Mar 15, 2014

Brewday: De La Tas (a hoppy Belgian pale ale)

One of my recent arrivals from Belgium
It's been a bit quiet around here this week. I've got a few other things going on including working on the plans for the home brew club and at this stage that means taking energy from blogging. There are tastings, reflections and a couple of other things to post about so hopefully in the next week or two I'll manage to get things flowing nicely again.

Today's brew is inspired by De La Senne's Taras Boulba, a hoppy, 4.5% ABV Belgian pale ale. Hoppy Belgian beers are pretty glorious; De Ranke's XX Bitter is one of my all time favourite beers (Actually, all the De Ranke beers I've had have been impressive). There's something about the interplay between the bitterness and the Belgian yeast character that totally does it for me.

Having said that, I haven't been super impressed with many of the Belgian IPAs I've tried. To my mind the most successful hoppy Belgian beers could be considered the Belgian cousins of the English pale ale. Belgian IPAs are generally based on the American IPA and they can be very hit and miss but the ones that are more like a bitter/English IPA seem to work far more often. I think it's because American/NZ/Australian hops in large quantities tend to overwhelm the yeast character and that ends up defeating the purpose of the beer. I also think floral and spicy flavours tend to be better companions to these kinds of beers than the fruit, pine or dank hops although Styrian Goldings and First Gold are exceptions to that rule. Although I didn't intend it when I was designing the recipe, the numbers for this beer happen to fit a best bitter much more closely than a Belgian pale ale. I feel like there's plenty of fun to be had exploring hoppy Belgians within the English pale ale paradigm.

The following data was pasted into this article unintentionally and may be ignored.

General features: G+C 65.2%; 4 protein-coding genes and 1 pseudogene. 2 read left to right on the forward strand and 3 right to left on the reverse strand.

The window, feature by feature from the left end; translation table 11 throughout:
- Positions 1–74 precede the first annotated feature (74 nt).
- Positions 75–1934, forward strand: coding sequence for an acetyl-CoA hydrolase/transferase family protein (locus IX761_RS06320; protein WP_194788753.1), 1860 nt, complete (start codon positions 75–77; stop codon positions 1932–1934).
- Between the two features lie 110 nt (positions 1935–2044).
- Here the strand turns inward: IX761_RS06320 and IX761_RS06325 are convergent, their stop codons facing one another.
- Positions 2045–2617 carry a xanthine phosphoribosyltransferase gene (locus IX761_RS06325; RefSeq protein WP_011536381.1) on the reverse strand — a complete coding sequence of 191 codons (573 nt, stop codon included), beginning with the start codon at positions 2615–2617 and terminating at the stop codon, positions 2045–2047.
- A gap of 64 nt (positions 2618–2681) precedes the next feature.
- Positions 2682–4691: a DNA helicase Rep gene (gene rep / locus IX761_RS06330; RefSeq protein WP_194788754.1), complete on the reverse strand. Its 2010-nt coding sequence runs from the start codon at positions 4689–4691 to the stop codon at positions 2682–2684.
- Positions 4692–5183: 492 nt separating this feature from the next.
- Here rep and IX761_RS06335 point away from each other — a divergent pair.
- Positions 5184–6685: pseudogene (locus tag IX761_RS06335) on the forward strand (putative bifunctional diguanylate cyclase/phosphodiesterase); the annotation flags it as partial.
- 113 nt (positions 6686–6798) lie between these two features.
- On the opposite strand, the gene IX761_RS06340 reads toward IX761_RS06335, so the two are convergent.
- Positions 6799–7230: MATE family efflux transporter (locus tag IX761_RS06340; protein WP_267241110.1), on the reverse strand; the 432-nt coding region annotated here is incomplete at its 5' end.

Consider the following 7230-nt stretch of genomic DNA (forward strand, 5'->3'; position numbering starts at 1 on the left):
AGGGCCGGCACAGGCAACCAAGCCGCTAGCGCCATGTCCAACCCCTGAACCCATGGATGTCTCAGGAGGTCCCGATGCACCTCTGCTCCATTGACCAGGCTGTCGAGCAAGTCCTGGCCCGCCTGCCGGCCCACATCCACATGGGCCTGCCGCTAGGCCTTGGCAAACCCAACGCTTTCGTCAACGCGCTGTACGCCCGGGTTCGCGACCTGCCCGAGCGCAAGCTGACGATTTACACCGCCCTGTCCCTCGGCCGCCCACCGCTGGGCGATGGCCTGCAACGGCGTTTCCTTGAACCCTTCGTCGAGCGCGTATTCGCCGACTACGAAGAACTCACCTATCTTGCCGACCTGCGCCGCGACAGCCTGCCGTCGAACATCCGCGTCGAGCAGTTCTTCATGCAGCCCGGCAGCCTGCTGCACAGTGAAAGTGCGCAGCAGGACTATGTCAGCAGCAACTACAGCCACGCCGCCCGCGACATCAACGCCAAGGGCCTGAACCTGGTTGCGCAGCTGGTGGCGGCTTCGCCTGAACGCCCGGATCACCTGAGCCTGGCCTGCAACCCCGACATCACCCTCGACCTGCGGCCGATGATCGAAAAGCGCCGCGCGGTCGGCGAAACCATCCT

The Hallertau Hersbruker and Topaz hop combination I've chosen for this one is a little odd and I'm not 100% sure how it'll turn out. My thinking was to use a decent whack of Hersbrucker for its floral and spicy goodness and use a smaller amount of the locally grown Topaz alongside it to provide a light lychee highlight. With its ridiculously high 17.8% aa, I decided to keep the hops to a post flame out steep to avoid overdoing things. There are also plans for dry hopping depending on how it tastes post fermentation. I've bought a couple of 10L jerry cans to use as fermenters so I can do split batches with different yeast strains or different dry hops so I might try hopping 1/2 of the batch with my home grown Hallertau. Another time I'd like to try a version with East Kent Goldings and First Gold or Styrian Goldings. I'd also like to try it with Saaz as a solo hop because that's what I'd guess Taras Boulba uses and because everything is better with Saaz.

The grain bill is primarily Belgian pilsner malt and has a small amount (5%) of Caraamber for a little extra depth. I'd also consider using some wheat and munich malt instead of the Caraamber another time. It doesn't need to do too much, just tie the yeast and hops together, and I think it'll do the job nicely.